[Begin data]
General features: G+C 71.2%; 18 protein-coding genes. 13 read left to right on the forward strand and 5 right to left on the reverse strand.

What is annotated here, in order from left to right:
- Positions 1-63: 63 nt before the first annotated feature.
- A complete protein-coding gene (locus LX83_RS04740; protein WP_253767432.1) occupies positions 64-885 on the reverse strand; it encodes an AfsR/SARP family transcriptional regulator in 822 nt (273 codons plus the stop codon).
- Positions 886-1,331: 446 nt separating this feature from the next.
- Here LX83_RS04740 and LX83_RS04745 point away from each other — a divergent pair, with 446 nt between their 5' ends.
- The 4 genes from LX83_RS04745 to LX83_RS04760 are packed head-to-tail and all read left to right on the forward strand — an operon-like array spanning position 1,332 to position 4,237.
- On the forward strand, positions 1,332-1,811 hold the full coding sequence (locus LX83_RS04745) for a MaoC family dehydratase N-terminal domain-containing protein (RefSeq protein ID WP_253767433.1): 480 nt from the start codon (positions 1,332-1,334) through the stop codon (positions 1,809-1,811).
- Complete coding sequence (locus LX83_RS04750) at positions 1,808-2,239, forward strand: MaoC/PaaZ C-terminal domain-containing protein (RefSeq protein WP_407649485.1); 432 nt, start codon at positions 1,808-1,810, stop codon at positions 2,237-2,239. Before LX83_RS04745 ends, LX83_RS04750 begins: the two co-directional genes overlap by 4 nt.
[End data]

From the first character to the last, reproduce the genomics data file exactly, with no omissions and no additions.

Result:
General features: G+C 71.2%; 18 protein-coding genes. 13 read left to right on the forward strand and 5 right to left on the reverse strand.

What is annotated here, in order from left to right:
- Positions 1-63: 63 nt before the first annotated feature.
- A complete protein-coding gene (locus LX83_RS04740; protein WP_253767432.1) occupies positions 64-885 on the reverse strand; it encodes an AfsR/SARP family transcriptional regulator in 822 nt (273 codons plus the stop codon).
- Positions 886-1,331: 446 nt separating this feature from the next.
- Here LX83_RS04740 and LX83_RS04745 point away from each other — a divergent pair, with 446 nt between their 5' ends.
- The 4 genes from LX83_RS04745 to LX83_RS04760 are packed head-to-tail and all read left to right on the forward strand — an operon-like array spanning position 1,332 to position 4,237.
- On the forward strand, positions 1,332-1,811 hold the full coding sequence (locus LX83_RS04745) for a MaoC family dehydratase N-terminal domain-containing protein (RefSeq protein ID WP_253767433.1): 480 nt from the start codon (positions 1,332-1,334) through the stop codon (positions 1,809-1,811).
- Complete coding sequence (locus LX83_RS04750) at positions 1,808-2,239, forward strand: MaoC/PaaZ C-terminal domain-containing protein (RefSeq protein WP_407649485.1); 432 nt, start codon at positions 1,808-1,810, stop codon at positions 2,237-2,239. Before LX83_RS04745 ends, LX83_RS04750 begins: the two co-directional genes overlap by 4 nt.